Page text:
There are 27 books in the New Testament. That might seem like a lot, but it’s actually not that complex.
The New Testament is made up of three basic parts:
The first four books of the New Testament are the Gospels: Matthew, Mark, Luke and John. These four books cover the life and ministry of Jesus. They tell about his birth, background, ministry, teachings, arrest, trial, crucifixion, and resurrection.
The Gospels were written by four different authors. Matthew and John were two of the twelve disciples, and Luke and Mark were close associates of two other apostles (Peter and Paul).
The four Gospel writers each tell the same story from their own perspective. Each Gospel has its own unique flavor, but it’s remarkable how similar they are considering they were written independently from one another. It’s almost like God was divinely orchestrating the whole thing.
SO…if you want to read about Jesus, read the Gospels.
The book of Acts is the fifth book of the New Testament (it comes right after the Gospel of John). Acts is a historical account of the first 30 years of the Church. It is an incredibly vivid book, and it picks up right after Jesus ascends into heaven. The book of Acts tells the story of how the Church grew from a small band of Christians in Jerusalem into a movement that spanned the known world.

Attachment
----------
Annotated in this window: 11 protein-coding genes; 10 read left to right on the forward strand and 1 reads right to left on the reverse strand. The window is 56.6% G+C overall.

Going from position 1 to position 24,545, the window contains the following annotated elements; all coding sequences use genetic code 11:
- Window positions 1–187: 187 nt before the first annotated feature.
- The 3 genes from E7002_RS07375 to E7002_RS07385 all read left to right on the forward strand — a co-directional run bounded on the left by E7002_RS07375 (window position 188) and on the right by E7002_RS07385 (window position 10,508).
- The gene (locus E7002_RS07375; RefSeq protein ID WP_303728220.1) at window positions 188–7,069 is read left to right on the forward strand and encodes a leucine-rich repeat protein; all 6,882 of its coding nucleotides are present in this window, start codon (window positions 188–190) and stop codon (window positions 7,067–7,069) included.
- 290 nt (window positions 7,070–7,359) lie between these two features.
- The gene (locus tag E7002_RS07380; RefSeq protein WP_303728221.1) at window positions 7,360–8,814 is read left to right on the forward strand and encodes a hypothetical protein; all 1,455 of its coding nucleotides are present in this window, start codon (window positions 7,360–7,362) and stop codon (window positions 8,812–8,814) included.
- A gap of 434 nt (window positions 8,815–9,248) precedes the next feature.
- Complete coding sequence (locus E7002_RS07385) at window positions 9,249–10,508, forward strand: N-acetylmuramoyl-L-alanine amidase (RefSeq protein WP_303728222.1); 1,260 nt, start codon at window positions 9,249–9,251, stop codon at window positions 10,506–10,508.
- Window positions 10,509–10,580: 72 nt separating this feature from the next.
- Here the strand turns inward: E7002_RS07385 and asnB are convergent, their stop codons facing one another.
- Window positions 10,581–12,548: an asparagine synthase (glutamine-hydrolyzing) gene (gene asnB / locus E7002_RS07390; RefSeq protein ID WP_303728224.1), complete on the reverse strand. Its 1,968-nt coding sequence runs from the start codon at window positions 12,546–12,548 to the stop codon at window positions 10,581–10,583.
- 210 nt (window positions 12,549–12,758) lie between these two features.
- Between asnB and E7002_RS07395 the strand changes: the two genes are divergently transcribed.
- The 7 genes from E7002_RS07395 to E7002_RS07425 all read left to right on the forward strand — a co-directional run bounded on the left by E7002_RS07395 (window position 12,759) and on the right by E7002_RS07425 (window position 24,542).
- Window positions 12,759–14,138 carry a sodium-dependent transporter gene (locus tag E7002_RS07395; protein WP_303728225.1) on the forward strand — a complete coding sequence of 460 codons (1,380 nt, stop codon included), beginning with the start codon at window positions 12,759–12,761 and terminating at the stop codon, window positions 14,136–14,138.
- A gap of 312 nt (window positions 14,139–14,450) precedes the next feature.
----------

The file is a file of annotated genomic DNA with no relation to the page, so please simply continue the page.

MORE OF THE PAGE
SO…if you want to read about how the Church got started, read Acts.
The rest of the New Testament is made up of letters. These are real, ancient letters. When we refer to letters such as Ephesians as the ‘Book of Ephesians’, it’s a little misleading. Ephesians is not a book. It’s a real letter that was sent 2,000 years ago.
The first 13 letters in the New Testament (starting with Romans) were written by the Apostle Paul. He was the greatest missionary in church history, and he planted churches all over the Mediterranean world. He never stayed in one place for too long, so he would stay connected with the churches he planted by writing them letters. He was functioning as their pastor via letter. His letters are a window into the struggles that the early Christians faced. It’s incredible how we still struggle with many of the same issues today.
Some of Paul’s letters were written to specific churches, and some were written to individuals. All of his letters are named after the recipient. For example, Philippians was a letter that Paul sent to the church in the city of Philippi. The people who lived there were called Philippians. Ephesians was written to the church in Ephesus, Romans was written to Rome. In the case of 1 & 2 Timothy, Paul wrote the letters to his protégé Timothy. You get the idea.
The last nine books of the New Testament are also letters, written by other early-Christian leaders like Peter, John, James and Jude.
Hebrews and Revelation are technically letters, but they are unique. Hebrews is essentially a sermon in letter form, and Revelation is a prophetic book dealing with the end times (also in letter form).
SO…if you want to read the words of early-Christian leaders, read their letters.
Gospels. Acts. Letters.
Jesus. The Church. Early-Christian Leaders.
That’s the New Testament in a nutshell.